John Kennard began navigating in 1972. He made his World Rally Championship debut in Finland in 1985 by filling in for a regular co-driver who was ill. John returned to New Zealand and co-drove for various drivers, scoring his best WRC result on Rally NZ in 1988: 3rd overall with the late-Malcolm Stewart in an Audi Quattro. Moving to England in 1990, John made a living from rallying as a logistics planner and a team co-ordinator. After returning home, John was approached by Hayden Paddon to co-drive for him in 2005 and became New Zealand champion co-driver in 2008 and 2009. With Hayden winning a Pirelli Star Driver Scholarship for 2010, they finished third in the Production World Rally Championship. In 2011 they won PWRC outright. For 2012 John and Hayden have stepped up to the WRC Super 2000 category, competing in a Skoda Fabia.
Inducted in 2013
A mechanic by trade, Ganley worked for Bruce McLaren’s Formula One team. McLaren spotted Ganley’s driving talent and put him into a semi-works F5000 McLaren in 1970, an opportunity which saw him finish second in the British Championship. In 1971, Ganley was signed by BRM and, to-date, is the only person to have worked as a F1 mechanic and driver. His F1 career, which saw him start 35 Grand Prix, was cut short by a serious foot and ankle injury. In 1976, Ganley formed ‘Tiga’, which produced over 400 racing cars over ten years.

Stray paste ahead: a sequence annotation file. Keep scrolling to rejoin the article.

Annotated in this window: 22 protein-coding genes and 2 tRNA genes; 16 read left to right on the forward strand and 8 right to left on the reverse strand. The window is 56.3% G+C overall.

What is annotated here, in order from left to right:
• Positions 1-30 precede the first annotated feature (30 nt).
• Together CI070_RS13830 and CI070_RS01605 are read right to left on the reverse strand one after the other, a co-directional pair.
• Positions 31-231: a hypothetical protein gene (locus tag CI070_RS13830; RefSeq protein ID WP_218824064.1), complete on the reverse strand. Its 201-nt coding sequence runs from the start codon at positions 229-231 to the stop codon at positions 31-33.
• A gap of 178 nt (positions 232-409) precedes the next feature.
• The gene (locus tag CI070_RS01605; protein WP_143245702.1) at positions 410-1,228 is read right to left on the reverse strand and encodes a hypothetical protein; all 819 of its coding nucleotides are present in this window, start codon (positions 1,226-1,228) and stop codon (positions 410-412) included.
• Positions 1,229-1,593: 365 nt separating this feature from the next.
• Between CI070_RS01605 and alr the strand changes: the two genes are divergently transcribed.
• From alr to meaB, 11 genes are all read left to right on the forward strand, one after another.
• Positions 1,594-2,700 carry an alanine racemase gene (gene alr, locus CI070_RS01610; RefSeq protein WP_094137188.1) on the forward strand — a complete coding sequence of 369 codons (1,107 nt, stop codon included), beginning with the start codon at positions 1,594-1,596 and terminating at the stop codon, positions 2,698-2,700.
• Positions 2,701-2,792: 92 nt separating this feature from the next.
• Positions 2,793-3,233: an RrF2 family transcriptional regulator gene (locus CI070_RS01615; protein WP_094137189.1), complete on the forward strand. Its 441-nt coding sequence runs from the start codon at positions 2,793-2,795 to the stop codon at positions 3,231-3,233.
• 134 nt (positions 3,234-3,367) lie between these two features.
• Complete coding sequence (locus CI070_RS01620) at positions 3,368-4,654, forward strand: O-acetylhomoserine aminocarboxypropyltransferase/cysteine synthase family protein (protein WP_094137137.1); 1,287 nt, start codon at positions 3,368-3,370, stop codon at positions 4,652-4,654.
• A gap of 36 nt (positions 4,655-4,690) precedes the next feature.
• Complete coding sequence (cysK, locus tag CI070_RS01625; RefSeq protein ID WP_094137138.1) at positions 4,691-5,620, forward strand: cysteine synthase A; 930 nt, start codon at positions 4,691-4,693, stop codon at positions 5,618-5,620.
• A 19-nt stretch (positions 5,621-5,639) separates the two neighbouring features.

Inducted in 2016
David Oxton’s success in open-wheelers saw the Aucklander win eight NZ championships between 1967 and 1984, including the prestigious Gold Star title five times – three in a row in Formula 5000 Beggs. Winning New Zealand’s first Formula Ford title in 1972 season earned Oxton entry into the Formula Ford World Cup at Brands Hatch at the end of 1972 where he put the oldest car in the field on pole position. In 1973 with one mechanic and a meagre budget, Oxton contested Formula 5000 events in the UK and Europe, fighting hard for solid results in a competitive year. In 1977 he again ventured offshore with a one-off car, the Tui, designed by New Zealander Allan McCall. Oxton and the Tui often finished just behind future Formula 1 stars Gilles Villeneuve and Keke Rosberg in the hard fought North American Formula Atlantic Championship. Following some time in Group A saloons, Oxton focused on his family and business while mentoring many up-and-coming drivers.